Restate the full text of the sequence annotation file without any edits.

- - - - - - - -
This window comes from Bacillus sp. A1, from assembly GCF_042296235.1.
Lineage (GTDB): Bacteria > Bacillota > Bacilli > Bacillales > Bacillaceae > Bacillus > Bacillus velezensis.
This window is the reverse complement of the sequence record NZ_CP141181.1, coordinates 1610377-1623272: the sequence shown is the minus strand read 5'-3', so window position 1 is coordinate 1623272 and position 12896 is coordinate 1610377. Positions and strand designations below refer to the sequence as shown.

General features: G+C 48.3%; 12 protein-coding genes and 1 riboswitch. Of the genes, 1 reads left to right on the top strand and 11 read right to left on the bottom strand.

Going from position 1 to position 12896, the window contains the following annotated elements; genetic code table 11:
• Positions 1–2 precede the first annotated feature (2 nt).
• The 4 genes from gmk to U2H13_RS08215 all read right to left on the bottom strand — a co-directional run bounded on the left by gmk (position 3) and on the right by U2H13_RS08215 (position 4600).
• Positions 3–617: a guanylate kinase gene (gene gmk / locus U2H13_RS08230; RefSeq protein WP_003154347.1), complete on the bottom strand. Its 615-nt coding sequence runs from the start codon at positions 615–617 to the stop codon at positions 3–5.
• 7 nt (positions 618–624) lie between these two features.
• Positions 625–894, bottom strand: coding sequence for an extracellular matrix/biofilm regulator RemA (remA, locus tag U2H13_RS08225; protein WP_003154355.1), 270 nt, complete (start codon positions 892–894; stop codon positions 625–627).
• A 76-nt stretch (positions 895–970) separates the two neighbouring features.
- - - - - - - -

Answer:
This window comes from Bacillus sp. A1, from assembly GCF_042296235.1.
Lineage (GTDB): Bacteria > Bacillota > Bacilli > Bacillales > Bacillaceae > Bacillus > Bacillus velezensis.
This window is the reverse complement of the sequence record NZ_CP141181.1, coordinates 1610377-1623272: the sequence shown is the minus strand read 5'-3', so window position 1 is coordinate 1623272 and position 12896 is coordinate 1610377. Positions and strand designations below refer to the sequence as shown.

General features: G+C 48.3%; 12 protein-coding genes and 1 riboswitch. Of the genes, 1 reads left to right on the top strand and 11 read right to left on the bottom strand.

Going from position 1 to position 12896, the window contains the following annotated elements; genetic code table 11:
• Positions 1–2 precede the first annotated feature (2 nt).
• The 4 genes from gmk to U2H13_RS08215 all read right to left on the bottom strand — a co-directional run bounded on the left by gmk (position 3) and on the right by U2H13_RS08215 (position 4600).
• Positions 3–617: a guanylate kinase gene (gene gmk / locus U2H13_RS08230; RefSeq protein WP_003154347.1), complete on the bottom strand. Its 615-nt coding sequence runs from the start codon at positions 615–617 to the stop codon at positions 3–5.
• 7 nt (positions 618–624) lie between these two features.
• Positions 625–894, bottom strand: coding sequence for an extracellular matrix/biofilm regulator RemA (remA, locus tag U2H13_RS08225; protein WP_003154355.1), 270 nt, complete (start codon positions 892–894; stop codon positions 625–627).
• A 76-nt stretch (positions 895–970) separates the two neighbouring features.